Category winner:
CSR and the Tobacco Industry: A Contradiction in Terms?

Share this page:
This case won the Ethics and Social Responsibility category at The Case Centre Awards and Competitions 2015.
The case

Who – the protagonist

The CEO of a leading tobacco company. 


In 1492, Columbus noticed some ‘strange leaves’ in the New World. They were the tobacco plant, Nicotiana tabacum, which had already been in long use in the Americas, including as a hallucinogenic by shamans and for general medicinal purposes.


In 1880, a young American, James Bonsack, invented the Bonsack machine, making it possible to mass-produce cigarettes by rolling 200 at a time. By the start of the twentieth century, smoking began to rise dramatically in industrial countries. Movie stars, doctors, and even Santa Claus were used to encourage the use of these ‘naturally gentle, mild and safe’ products – and to guarantee a pleasant experience.


For many decades, smoking was portrayed as fashionable, cool and appealing. But in 1998, following lawsuits brought against tobacco companies by American smokers, 35 million pages of internal documents were released to the public, proving that tobacco companies had deliberately hid evidence that proved tobacco is harmful.


The protagonist is CEO of one of the largest tobacco companies in the world, offering a huge variety of branded products adapted for nearly every country across the globe.

Key quote

‘Tobacco companies are not like any other companies. Tobacco is the only legal product that kills half of its consumers.’ – from the case

What next?

How can this tobacco company engage in CSR (corporate social responsibility) activities? Isn’t the idea a contradiction in terms? Might it be possible to become the leader in CSR, not only in the tobacco industry but in industry in general? Or should the company just accept that it is in a ‘particular type of industry’?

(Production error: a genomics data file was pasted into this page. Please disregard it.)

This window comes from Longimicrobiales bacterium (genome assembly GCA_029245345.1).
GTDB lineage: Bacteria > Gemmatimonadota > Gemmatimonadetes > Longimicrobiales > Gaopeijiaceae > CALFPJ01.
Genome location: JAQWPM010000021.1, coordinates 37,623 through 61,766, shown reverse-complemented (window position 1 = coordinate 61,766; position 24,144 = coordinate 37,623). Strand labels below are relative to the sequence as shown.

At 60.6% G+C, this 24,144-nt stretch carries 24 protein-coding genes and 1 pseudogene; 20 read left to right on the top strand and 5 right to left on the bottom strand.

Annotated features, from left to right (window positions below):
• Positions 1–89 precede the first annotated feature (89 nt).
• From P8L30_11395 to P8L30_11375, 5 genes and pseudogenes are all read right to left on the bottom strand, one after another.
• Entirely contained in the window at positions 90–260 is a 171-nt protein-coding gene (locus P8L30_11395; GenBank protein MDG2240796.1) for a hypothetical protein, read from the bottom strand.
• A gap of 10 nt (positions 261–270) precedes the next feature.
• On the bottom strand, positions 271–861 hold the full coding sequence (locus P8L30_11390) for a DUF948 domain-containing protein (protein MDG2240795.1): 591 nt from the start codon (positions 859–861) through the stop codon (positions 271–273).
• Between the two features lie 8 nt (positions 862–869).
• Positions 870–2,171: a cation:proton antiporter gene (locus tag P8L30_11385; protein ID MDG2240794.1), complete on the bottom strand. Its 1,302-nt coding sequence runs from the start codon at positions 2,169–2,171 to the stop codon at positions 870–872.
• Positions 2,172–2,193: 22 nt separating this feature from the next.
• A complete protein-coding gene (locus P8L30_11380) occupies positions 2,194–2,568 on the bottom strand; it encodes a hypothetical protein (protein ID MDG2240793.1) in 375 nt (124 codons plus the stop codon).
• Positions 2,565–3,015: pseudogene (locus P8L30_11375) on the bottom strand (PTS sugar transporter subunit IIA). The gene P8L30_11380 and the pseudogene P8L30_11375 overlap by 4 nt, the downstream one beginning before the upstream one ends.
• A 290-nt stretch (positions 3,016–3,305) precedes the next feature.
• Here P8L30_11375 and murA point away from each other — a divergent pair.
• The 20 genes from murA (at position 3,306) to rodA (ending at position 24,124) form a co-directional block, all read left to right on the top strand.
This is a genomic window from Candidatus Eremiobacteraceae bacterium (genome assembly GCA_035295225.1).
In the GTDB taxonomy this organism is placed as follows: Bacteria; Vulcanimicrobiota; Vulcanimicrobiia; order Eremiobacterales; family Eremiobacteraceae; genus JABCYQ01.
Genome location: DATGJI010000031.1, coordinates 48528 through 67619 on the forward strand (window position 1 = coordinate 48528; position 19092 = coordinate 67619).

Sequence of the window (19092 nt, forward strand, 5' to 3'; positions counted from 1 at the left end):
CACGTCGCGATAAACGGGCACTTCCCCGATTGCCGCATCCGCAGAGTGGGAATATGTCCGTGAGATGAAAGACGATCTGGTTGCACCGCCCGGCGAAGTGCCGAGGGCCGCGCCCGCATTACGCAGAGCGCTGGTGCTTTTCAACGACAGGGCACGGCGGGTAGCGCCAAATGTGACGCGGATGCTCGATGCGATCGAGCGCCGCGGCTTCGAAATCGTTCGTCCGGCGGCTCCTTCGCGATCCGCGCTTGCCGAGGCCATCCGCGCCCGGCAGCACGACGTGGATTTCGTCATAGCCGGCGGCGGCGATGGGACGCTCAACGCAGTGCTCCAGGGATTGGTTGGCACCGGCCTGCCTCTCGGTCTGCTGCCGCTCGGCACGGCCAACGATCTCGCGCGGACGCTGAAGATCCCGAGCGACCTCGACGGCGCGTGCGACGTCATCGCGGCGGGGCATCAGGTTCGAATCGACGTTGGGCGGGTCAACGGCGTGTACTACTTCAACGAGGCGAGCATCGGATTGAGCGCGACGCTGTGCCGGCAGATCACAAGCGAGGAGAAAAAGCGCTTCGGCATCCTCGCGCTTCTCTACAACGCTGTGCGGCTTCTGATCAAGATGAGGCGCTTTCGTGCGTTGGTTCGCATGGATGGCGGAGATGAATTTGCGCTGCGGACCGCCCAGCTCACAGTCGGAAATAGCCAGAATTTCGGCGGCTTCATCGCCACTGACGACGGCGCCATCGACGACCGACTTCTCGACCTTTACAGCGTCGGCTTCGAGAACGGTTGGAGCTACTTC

Interested in finding out more?

Download the case and teaching note

Educators can login to view a free educator preview copy of this case and its teaching note.

CSR and the Tobacco Industry: A Contradiction in Terms?
Ref 713-067-1 
Teaching note
Ref 713-067-8

The authors

Susan Schneider and Anca PintiliiSusan Schneider and Anca Pintilii

Susan and Anca look back on their experience of writing the case and explain why they think it’s popular with students.

Sensitive topic

The case is popular because it raises the question of how sensitive, controversial industries, such as tobacco, can truly engage in corporate social responsibility. It elicits vivid debate about the role of business in society and ethics and is usually highly relevant at a personal level to both smoking and non-smoking students.

Drawing wider lessons

Lessons can be drawn for other controversial industries, such as weapons or prostitution. Can these industries be truly responsible? It also raises the issue of the boundary between what is legal and what is ethical/moral – and by whose standards? In addition, other industries, such as mining, telecommunications and even pharmaceuticals, can also be discussed in terms of ethical issues as well as the extent to which potential hazards are acknowledged and addressed.

Tips and advice

Susan: The main advice is to gain access to all the data you need and to have in mind the issue you want to address, the discussion that you hope to be evoked from the case, and the relevant framing, both theoretical and practical.

Anca: I would say consult all the sources, be authentic, and believe in the subject. Also, it is good to imagine how the case might be perceived by your audience and to try to make it to the point.

Final words

Susan: It is important to stay close to the data while being creative in telling the story. It is also inspiring to believe in the importance of the issue being addressed as well as to recognise that you may have your own biases. I found it useful to invite representatives from the tobacco industry into class, and it was very interesting to hear their viewpoints.

Anca: It was important for me to create a synergy with my Professor, Susan Schneider, who gave me the liberty to be creative.

About the authors

Susan Schneider is Professor Emeritus at GSEM Geneva School of Economics and Management.

Anca Pintilii studied for her Msc. in Management at GSEM Geneva School of Economics and Management.


View a full list of featured cases